I hope to see you this weekend.



Ira Wiesenfeld, P.E.
Consulting Engineer


Ron Mercer
Paging & Wireless Network Planners LLC

The EAS test appeared to go without a hitch here in the Mid-Michigan area. Turning on the television about five minutes before the 2:00 pm test was somewhat of a shocker for me. I had not viewed a soap opera and the accompanying commercials for many years. Now I know why FCC chairman Newton Minow, in a speech given in 1961, described broadcast television as a "vast wasteland"!

Vic Jackson
Interconnection Services, Inc.

Well, I was attending a seminar with about 300+ Fire Chiefs, EMA Directors, EMS Managers, etc. and no one got an alert at 2:00 p.m. So much for nationwide alerting.

Barry Kanne, W4TGA

[I] had my television on in my office at 2:00. saw nothing but the Joe Paterno coverage.

Brian Bobeck
Aquis Communications

Oregon apparently received the test at the reception point but it did not go out to any media outlet … i.e. No Test here.

Jim Gainer
Manager CE-Instrumentation
Providence Health & Services

At the radio station I own in Pinedale, Wyoming, we received the national test promptly at 12:00 Noon Wyoming time. Our newly purchased EAS machine sent out the modem squawks, then sent out the 8-second attention tone, and then sent out about 30 seconds of silence.

That was followed by three more modem squawks to conclude the test.

Following the test, I went on the air live, and explained that there was supposed to be audio explaining that it was a national test, but our EAS box did not send out the voice message.

Bob Rule
Pinedale, Wyoming

Here is a news story I found on :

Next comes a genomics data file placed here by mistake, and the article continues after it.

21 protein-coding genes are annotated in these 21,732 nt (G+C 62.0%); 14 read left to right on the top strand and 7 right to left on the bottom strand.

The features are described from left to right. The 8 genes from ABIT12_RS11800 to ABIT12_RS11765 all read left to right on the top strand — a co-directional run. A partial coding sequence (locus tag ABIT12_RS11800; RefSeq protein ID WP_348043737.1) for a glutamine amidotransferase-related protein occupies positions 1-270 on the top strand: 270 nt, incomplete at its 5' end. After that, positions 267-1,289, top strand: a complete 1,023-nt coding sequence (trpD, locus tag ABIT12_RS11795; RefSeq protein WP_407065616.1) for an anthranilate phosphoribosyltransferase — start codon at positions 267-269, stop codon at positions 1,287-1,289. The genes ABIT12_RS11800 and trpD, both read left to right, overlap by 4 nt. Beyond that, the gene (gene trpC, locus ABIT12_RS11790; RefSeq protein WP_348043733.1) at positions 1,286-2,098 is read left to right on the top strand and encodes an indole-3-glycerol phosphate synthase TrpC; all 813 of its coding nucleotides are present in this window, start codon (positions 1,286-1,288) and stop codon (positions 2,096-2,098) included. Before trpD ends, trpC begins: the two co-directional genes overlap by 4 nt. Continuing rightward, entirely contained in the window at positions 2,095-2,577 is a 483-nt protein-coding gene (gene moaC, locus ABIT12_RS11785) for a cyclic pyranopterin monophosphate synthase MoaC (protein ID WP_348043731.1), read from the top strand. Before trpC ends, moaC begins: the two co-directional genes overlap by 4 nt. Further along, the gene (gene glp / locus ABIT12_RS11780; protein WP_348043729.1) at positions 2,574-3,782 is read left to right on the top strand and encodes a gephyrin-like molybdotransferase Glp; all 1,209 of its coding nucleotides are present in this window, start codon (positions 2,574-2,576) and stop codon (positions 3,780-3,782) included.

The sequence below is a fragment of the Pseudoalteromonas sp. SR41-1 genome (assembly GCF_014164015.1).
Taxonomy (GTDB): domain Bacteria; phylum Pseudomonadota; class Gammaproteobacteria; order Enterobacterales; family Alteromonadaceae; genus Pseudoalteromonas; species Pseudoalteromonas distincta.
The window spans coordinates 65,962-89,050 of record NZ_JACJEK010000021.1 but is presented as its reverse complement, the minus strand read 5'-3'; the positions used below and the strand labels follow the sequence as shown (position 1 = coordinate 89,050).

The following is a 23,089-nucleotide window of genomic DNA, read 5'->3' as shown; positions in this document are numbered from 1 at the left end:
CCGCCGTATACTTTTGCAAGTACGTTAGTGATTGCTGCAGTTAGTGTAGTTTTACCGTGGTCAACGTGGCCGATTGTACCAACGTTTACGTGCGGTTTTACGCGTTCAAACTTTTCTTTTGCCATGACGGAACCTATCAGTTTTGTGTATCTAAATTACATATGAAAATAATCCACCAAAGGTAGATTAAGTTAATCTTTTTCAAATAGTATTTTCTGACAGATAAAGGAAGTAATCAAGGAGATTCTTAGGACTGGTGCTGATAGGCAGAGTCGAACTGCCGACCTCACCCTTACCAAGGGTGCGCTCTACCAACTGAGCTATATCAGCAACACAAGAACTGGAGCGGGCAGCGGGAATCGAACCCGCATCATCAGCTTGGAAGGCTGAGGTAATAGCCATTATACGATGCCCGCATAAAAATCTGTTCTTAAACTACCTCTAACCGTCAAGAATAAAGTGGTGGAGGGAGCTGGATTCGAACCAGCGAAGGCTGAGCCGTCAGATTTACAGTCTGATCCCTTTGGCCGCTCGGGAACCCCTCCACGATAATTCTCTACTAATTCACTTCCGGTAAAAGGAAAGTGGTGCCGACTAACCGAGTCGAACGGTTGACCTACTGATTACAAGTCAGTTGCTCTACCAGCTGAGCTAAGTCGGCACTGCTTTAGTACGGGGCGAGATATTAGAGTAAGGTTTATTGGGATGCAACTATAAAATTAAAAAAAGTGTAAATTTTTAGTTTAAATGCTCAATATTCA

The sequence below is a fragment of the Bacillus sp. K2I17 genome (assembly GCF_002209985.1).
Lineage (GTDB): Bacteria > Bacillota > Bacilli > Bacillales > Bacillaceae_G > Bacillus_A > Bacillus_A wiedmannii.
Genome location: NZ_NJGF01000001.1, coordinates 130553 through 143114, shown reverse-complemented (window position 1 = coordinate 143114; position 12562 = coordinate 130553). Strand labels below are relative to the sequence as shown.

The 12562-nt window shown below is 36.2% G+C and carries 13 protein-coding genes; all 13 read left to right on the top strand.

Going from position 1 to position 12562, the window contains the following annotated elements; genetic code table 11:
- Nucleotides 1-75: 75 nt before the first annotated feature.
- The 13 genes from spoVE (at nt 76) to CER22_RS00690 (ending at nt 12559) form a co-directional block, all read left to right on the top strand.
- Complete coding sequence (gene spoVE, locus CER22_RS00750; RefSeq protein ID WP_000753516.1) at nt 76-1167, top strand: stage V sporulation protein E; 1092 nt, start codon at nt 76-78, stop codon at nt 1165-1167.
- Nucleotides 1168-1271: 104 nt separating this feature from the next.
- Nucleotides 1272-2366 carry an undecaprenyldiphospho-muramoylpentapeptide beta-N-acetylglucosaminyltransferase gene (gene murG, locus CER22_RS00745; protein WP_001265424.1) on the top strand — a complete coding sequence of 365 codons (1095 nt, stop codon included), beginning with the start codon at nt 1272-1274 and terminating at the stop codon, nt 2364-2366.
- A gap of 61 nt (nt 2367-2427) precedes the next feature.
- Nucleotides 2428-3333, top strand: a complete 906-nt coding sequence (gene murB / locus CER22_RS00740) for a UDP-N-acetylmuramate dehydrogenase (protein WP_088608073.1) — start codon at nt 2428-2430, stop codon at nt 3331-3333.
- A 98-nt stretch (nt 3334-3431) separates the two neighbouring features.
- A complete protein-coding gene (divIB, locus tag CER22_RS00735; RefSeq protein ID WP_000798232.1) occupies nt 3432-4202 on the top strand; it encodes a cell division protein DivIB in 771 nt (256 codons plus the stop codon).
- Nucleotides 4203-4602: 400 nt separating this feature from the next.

I'm glad to know it wasn't just me who had a problem.

By the way, thanks so much for your news on the pager industry.  We are down to about 5% of what we once had in the way of pager customers, but I'm keeping the system going for that loyal 5%.

Bob Rule
Pinedale, Wyoming

The initial alert here in the Houston area came through but the subsequent audio message was garbled by multiple repeating copies running through every few seconds. The muddle finally ended when the shutoff tones began coming through.


Reggie White, W5SSB


I'm attaching my recording. It was a minute or so late on our local 99.3 FM station in Tyler, TX. It sounded very similar to normal EAS alerts, except it had a period of what sounded like noise and an alert tone in the distance, maybe an audio engineering snafu. It was funny when the FOX news lady said if you could hear her, it may not be working.

[Editor's note: The recording is a little over five minutes long and very well done.]

Terry Poe
Teletouch Paging, LP
Technical Manager


Brad, actually, looking back at the elapsed time, it was about 3 minutes, 10 seconds after 1 pm when the alert tone began.  


Terry Poe
Teletouch Paging, LP
Technical Manager

Good afternoon, Brad,

Hope all is well with you.

Funny you should mention the EAS test. We became a Primary Entry Point (PEP) station a little over a year ago. FEMA is trying to bring up the level of coverage to 90% and are now using some FM stations in population dense areas where they can't get AMs. So, we were involved in the test being one of the 67 or so radio stations originating it.

They have the idea down pretty well and most of us on the conference bridge reported having sent out the test and having it forwarded. Unfortunately, they had some problems with audio distribution which caused some to receive doubling, tripling, etc. of the message and in some cases that caused the equipment at some stations to terminate the audio after only about 4 seconds leaving dead air until the EOM tones kicked in. That was the case in our area. Our station broadcast the whole message, conglomerate noise and all, but everyone else just got 4 seconds of it. I'm just glad they didn't stick with the original idea of a two and a half minute message. At least the data tones did their job. So, the fellas at FEMA have some more work to do. I feel for them because they had been working hard on this to make it come off. I'm sure there are some red faces up there in Washington. Practice makes perfect, provided you learn from your mistakes.

Thanks for asking. I try to look at your letter every week.